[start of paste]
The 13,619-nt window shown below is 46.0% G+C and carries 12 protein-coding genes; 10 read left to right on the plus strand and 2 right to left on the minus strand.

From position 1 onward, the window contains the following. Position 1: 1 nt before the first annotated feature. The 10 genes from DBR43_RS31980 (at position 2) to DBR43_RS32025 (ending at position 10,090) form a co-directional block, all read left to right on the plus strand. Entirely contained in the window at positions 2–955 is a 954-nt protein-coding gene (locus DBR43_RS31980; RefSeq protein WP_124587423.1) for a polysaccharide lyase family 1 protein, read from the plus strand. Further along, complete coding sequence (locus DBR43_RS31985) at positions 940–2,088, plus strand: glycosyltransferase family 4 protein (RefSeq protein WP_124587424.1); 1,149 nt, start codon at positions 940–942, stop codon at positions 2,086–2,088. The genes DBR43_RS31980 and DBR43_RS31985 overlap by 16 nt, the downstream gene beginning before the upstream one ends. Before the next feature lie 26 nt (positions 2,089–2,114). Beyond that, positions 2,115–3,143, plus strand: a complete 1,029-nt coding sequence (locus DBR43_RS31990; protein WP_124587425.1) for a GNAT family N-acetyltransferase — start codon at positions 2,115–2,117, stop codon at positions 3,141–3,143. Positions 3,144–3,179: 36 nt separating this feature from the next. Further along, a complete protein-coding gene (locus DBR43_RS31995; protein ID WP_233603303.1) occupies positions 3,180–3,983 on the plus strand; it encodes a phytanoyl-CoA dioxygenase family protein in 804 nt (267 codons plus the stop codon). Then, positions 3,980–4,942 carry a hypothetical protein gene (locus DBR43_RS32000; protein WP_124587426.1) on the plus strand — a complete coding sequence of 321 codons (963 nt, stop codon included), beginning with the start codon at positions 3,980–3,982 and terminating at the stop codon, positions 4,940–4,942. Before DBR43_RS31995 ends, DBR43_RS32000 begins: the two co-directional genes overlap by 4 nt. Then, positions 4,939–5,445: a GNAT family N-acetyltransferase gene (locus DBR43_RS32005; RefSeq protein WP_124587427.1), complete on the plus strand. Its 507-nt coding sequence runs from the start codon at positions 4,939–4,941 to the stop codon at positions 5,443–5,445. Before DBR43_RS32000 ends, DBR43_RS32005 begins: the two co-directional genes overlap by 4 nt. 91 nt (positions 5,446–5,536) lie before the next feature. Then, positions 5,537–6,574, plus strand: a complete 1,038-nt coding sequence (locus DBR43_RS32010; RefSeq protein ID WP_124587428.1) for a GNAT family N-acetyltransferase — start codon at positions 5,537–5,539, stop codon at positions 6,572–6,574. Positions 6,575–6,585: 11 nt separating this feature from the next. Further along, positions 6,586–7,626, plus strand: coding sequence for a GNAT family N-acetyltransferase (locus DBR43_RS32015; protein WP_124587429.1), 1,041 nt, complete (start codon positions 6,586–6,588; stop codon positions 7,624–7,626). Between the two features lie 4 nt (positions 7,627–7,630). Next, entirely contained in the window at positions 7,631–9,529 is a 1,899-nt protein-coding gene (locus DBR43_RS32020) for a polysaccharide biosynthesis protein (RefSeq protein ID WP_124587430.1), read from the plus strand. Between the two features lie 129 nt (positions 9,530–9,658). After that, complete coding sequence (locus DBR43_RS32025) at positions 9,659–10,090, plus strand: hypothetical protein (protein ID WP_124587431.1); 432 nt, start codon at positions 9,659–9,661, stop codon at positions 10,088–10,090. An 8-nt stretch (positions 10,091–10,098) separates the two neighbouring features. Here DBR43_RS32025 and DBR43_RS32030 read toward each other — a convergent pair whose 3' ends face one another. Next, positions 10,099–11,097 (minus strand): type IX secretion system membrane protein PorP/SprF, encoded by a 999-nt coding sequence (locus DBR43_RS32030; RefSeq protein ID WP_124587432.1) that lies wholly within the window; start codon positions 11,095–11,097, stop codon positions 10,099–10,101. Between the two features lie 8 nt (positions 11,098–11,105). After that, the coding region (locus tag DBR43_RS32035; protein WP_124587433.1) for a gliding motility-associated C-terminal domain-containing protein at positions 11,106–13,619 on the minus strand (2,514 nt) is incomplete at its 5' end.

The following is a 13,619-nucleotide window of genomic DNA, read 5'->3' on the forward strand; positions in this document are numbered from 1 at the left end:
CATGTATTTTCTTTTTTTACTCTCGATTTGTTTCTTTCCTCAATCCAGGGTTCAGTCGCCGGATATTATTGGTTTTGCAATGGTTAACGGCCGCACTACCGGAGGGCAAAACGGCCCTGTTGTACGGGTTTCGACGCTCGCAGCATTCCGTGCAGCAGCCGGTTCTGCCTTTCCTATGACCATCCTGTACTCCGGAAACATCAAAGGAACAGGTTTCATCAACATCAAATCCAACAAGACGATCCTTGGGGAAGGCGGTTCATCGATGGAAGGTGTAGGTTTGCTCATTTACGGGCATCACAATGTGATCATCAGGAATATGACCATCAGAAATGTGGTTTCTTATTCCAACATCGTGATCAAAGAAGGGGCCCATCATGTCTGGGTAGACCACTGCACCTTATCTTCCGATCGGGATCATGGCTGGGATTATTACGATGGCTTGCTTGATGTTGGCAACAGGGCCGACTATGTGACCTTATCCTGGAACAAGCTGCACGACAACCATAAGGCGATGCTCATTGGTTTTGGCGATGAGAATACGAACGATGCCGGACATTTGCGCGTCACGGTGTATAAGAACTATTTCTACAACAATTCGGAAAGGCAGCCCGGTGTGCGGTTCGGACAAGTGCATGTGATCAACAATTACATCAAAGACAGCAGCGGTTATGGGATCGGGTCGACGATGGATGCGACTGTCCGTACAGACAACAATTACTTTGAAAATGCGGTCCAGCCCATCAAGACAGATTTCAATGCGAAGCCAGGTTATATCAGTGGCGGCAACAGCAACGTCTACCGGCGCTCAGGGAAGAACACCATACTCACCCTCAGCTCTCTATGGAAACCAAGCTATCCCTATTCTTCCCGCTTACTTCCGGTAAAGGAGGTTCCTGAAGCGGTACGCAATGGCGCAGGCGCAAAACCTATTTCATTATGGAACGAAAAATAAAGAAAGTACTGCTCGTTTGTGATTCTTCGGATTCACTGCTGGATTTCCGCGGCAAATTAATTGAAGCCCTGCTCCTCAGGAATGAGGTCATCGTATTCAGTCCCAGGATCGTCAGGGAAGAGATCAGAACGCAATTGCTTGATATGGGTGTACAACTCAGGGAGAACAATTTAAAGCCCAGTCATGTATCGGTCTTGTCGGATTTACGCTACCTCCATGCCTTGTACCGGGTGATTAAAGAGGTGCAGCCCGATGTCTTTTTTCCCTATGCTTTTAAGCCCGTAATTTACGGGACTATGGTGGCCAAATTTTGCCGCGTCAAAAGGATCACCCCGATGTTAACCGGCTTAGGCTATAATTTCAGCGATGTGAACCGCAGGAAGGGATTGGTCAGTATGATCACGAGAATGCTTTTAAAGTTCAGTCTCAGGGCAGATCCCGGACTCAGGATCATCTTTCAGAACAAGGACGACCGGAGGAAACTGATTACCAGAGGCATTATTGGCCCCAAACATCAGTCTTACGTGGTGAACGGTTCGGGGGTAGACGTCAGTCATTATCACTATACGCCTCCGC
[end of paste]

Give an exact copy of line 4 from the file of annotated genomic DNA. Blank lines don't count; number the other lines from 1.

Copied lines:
CATGTATTTTCTTTTTTTACTCTCGATTTGTTTCTTTCCTCAATCCAGGGTTCAGTCGCCGGATATTATTGGTTTTGCAATGGTTAACGGCCGCACTACCGGAGGGCAAAACGGCCCTGTTGTACGGGTTTCGACGCTCGCAGCATTCCGTGCAGCAGCCGGTTCTGCCTTTCCTATGACCATCCTGTACTCCGGAAACATCAAAGGAACAGGTTTCATCAACATCAAATCCAACAAGACGATCCTTGGGGAAGGCGGTTCATCGATGGAAGGTGTAGGTTTGCTCATTTACGGGCATCACAATGTGATCATCAGGAATATGACCATCAGAAATGTGGTTTCTTATTCCAACATCGTGATCAAAGAAGGGGCCCATCATGTCTGGGTAGACCACTGCACCTTATCTTCCGATCGGGATCATGGCTGGGATTATTACGATGGCTTGCTTGATGTTGGCAACAGGGCCGACTATGTGACCTTATCCTGGAACAAGCTGCACGACAACCATAAGGCGATGCTCATTGGTTTTGGCGATGAGAATACGAACGATGCCGGACATTTGCGCGTCACGGTGTATAAGAACTATTTCTACAACAATTCGGAAAGGCAGCCCGGTGTGCGGTTCGGACAAGTGCATGTGATCAACAATTACATCAAAGACAGCAGCGGTTATGGGATCGGGTCGACGATGGATGCGACTGTCCGTACAGACAACAATTACTTTGAAAATGCGGTCCAGCCCATCAAGACAGATTTCAATGCGAAGCCAGGTTATATCAGTGGCGGCAACAGCAACGTCTACCGGCGCTCAGGGAAGAACACCATACTCACCCTCAGCTCTCTATGGAAACCAAGCTATCCCTATTCTTCCCGCTTACTTCCGGTAAAGGAGGTTCCTGAAGCGGTACGCAATGGCGCAGGCGCAAAACCTATTTCATTATGGAACGAAAAATAAAGAAAGTACTGCTCGTTTGTGATTCTTCGGATTCACTGCTGGATTTCCGCGGCAAATTAATTGAAGCCCTGCTCCTCAGGAATGAGGTCATCGTATTCAGTCCCAGGATCGTCAGGGAAGAGATCAGAACGCAATTGCTTGATATGGGTGTACAACTCAGGGAGAACAATTTAAAGCCCAGTCATGTATCGGTCTTGTCGGATTTACGCTACCTCCATGCCTTGTACCGGGTGATTAAAGAGGTGCAGCCCGATGTCTTTTTTCCCTATGCTTTTAAGCCCGTAATTTACGGGACTATGGTGGCCAAATTTTGCCGCGTCAAAAGGATCACCCCGATGTTAACCGGCTTAGGCTATAATTTCAGCGATGTGAACCGCAGGAAGGGATTGGTCAGTATGATCACGAGAATGCTTTTAAAGTTCAGTCTCAGGGCAGATCCCGGACTCAGGATCATCTTTCAGAACAAGGACGACCGGAGGAAACTGATTACCAGAGGCATTATTGGCCCCAAACATCAGTCTTACGTGGTGAACGGTTCGGGGGTAGACGTCAGTCATTATCACTATACGCCTCCGC